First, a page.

If you live in Philadelphia, there’s probably a community fridge in your neighborhood. After an explosion in mutual aid efforts during the pandemic, there are almost 30 of these mini mutual aid centers in operation around the city.
But things have changed since last year for these outdoor refrigerators that anyone can donate to or take from. Organizers say the rate of donations has started to slow down.
“It definitely was more in the beginning,” said Shanon Sims, a volunteer with the Germantown Fridge. “I feel like it was in that honeymoon phase … It’s like this new fresh thing. We still get monetary donations, but it’s not as much as before.”
Volunteers helping maintain the various free food sources who spoke with Billy Penn all confirmed a similar situation.
Sarah Komins of the East Falls Fridge believes donations are down right now mainly because people are doing other things, whether vacation or school or something else. But there are ways to work around the problem.
“Almost all of our food is just community donations,” Komins said, “but if there are times where the fridge is completely empty, we can send volunteers to do some shopping, and we can reimburse them because we do get monetary donations, which is great.”
She noted that food scarcity is nothing new — over 16% of Philadelphia’s population regularly experiences hunger or food security, including more than 1 in 5 children — but said the pandemic made it more obvious to more people.
“First of all, more people were experiencing it because there was a lot of job loss,” Komins said. “But also I think people maybe began to realize that maybe the people in power weren’t doing anything about it, they didn’t feel taken care of, and they didn’t feel like their neighbors were taken care of.”
The physical fridges are often donated by community members, who then source electricity and space from a local organization or businesses. Jane Ellis, a teacher at the Greene Street Friends School, was trying to think of uses for her old refrigerator after moving into a new home. Inspired by mutual aid efforts she saw popping up all over the country, she offered it to the Germantown community.
After a fridge is installed, volunteers clean them daily and help arrange and maintain stock. The most common items found in the fridges are fresh produce and dairy. Occasionally people will deliver homemade meals (ingredients must be clearly listed).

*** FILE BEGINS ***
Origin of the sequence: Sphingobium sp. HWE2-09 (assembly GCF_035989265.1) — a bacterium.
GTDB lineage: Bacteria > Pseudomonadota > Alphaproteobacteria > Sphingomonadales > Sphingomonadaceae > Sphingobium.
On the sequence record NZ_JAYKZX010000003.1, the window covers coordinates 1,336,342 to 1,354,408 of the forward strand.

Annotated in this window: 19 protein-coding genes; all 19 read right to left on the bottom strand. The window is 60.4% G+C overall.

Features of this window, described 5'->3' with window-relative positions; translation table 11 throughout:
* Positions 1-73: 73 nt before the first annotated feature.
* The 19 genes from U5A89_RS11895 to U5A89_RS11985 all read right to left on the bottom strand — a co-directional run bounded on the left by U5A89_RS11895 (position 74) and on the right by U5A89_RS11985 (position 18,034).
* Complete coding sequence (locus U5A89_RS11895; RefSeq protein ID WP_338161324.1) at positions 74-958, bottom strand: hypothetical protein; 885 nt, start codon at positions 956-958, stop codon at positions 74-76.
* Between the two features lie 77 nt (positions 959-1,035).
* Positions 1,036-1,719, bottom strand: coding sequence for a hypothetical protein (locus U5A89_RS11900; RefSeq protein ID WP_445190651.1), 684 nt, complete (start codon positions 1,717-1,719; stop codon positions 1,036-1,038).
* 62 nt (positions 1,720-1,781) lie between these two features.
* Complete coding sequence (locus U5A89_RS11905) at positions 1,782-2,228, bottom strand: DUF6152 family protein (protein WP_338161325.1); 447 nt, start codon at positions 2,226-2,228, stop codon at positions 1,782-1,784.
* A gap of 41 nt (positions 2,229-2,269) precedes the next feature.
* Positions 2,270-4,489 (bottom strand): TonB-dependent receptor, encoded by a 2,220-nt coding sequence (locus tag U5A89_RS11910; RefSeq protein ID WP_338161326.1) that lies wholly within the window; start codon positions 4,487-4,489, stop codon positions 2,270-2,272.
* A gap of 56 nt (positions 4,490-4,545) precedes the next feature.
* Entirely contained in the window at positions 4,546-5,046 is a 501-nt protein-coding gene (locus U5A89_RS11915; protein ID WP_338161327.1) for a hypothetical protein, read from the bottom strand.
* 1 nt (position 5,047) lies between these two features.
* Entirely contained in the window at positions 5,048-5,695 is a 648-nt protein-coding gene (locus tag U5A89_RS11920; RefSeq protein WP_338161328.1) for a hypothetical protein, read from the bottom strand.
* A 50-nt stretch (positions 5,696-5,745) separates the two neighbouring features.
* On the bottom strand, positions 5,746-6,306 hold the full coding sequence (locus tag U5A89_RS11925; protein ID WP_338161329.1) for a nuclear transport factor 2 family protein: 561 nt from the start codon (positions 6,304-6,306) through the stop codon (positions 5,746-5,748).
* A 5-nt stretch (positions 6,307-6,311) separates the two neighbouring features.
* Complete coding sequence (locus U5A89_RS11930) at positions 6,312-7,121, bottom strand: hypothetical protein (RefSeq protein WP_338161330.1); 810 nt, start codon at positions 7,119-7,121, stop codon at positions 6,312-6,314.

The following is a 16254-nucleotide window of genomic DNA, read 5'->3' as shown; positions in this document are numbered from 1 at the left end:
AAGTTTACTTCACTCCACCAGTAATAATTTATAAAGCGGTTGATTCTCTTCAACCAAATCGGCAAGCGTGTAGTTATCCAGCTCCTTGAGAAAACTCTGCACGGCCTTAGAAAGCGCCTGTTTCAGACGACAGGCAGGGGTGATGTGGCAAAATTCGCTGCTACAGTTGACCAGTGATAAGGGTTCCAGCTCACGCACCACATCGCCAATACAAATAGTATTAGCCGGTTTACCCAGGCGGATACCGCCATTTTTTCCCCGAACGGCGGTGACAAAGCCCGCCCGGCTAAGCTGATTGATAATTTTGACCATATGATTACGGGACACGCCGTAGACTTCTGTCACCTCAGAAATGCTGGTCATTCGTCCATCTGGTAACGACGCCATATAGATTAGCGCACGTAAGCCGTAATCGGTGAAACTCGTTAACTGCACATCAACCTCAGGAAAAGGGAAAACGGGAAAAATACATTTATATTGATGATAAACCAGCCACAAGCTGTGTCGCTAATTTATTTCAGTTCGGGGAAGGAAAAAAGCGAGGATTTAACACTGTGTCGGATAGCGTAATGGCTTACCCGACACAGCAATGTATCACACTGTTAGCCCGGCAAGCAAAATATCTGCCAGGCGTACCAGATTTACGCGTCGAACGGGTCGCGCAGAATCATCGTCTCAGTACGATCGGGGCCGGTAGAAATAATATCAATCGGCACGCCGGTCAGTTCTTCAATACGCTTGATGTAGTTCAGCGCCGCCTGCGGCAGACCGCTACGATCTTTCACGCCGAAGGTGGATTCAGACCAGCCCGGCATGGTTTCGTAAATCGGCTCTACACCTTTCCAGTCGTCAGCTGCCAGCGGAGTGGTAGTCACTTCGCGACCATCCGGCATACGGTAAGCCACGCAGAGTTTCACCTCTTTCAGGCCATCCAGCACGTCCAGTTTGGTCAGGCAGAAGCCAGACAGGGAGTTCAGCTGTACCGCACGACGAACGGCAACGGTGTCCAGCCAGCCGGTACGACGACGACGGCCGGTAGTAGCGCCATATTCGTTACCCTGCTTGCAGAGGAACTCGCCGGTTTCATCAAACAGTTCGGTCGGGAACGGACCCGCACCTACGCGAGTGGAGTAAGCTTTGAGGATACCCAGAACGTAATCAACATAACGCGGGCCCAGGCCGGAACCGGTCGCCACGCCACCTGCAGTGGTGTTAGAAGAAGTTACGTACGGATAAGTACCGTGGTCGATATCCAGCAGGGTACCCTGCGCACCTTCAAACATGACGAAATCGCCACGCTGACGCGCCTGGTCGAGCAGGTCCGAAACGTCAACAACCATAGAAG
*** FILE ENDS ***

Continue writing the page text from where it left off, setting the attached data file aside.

When people drop off grocery items, it may be that they bought too much of something. But often it’s because they bought extras intentionally.
Kenny Chiu, an organizer for Fridges and Family, attributes the lower donations they’re seeing to people “moving on.”
“I feel like COVID is more normalized now,” Chiu said. “In the beginning of the pandemic, it was a lot of people coming together. You know, everyone trying to lend a hand. But now it’s just like every man for themselves. Now I feel like we’re back to pre-pandemic days.”
All the fridges listed below are still looking for food and monetary donations, as well as new volunteers. It’s a rewarding effort that fills a need, said Sims, the Germantown Fridge organizer.
“They’re different from food banks, because you don’t have to sign up for anything, you don’t need to qualify,” Sims said. “It’s all solidarity. It’s not charity.”
Rose Franzen, an organizer from the Poweltown Fridge, said the groups that run the fridges are different from traditional nonprofits or food banks, “We just really care about each other and about our community, and we want to do something that’s not focused on building hierarchy or an organization, but just focused on immediate impact.”
Going forward, several fridges in Philadelphia have plans to expand, while others just hope to sustain the mutual aid efforts they began when COVID hit.
Victoria Martin-Nelson, a volunteer for the South Philly Community Fridge, said people should try to remember hunger is an ongoing problem in the city.
“This is still an issue, it’s going to be an issue,” Martin-Nelson said. “[We want to] reassure or confirm for our neighbors that the fridge is still going to be here, whether there’s a pandemic or not.”
Where to find community fridges around Philadelphia
20 W. Armat St.
19 E. High St.
Ambassador: 635 W. Girard Ave. (Ludlow )
Franny Lou’s Porch: 2400 Carol St. (Kensington)
Triple Bottom Brewing: 915 Spring Garden St. (West Poplar)
Stinger Square Park: 3200 Dickinson St. (Grays Ferry)
Castellion’s Italian Market: 1255 E. Palmer St. (Fishtown)
Alchemy Hair Lab: 2401 E. Letterly St. (Kensington)
308 N. 39th St. (West Philly) NOTE: This fridge is relocating soon
Caribe Towers: 3231 N. 2nd St. (Fairhill)
Opportunity Towers I & II: 1717 W. Hunting Park Ave. (Nicetown)
Opportunity Towers III: 5524 Haverford Ave. (West Philly)
The Gables Cafe: 4600 Woodland Ave. (West Philly)
Community Partnership School: 3033 W. Glenwood Ave. (Str. Mansion/Brewtown)
234 Winona St. (Germantown)
Fairmount Bicycles: 2015 Fairmount Ave. (Fairmount)
Porcos: 2204 Washington Ave. (Point Breeze)
The People’s Fridge
511 S. 52nd St.
Fridges and Family
1149 S. 9th St.
7044 Woodland Ave.
South Philly Community Fridge
1229 S. 6th St.
1901 S. 9th St.
1200 S. 21st St.
East Falls Community Fridge
3507 Midvale Ave.
Coral Street Fridge
2670 Coral St.
3750 Lancaster Ave.
Spring Garden Community Pantry
1924 Spring Garden St.
From Billy Penn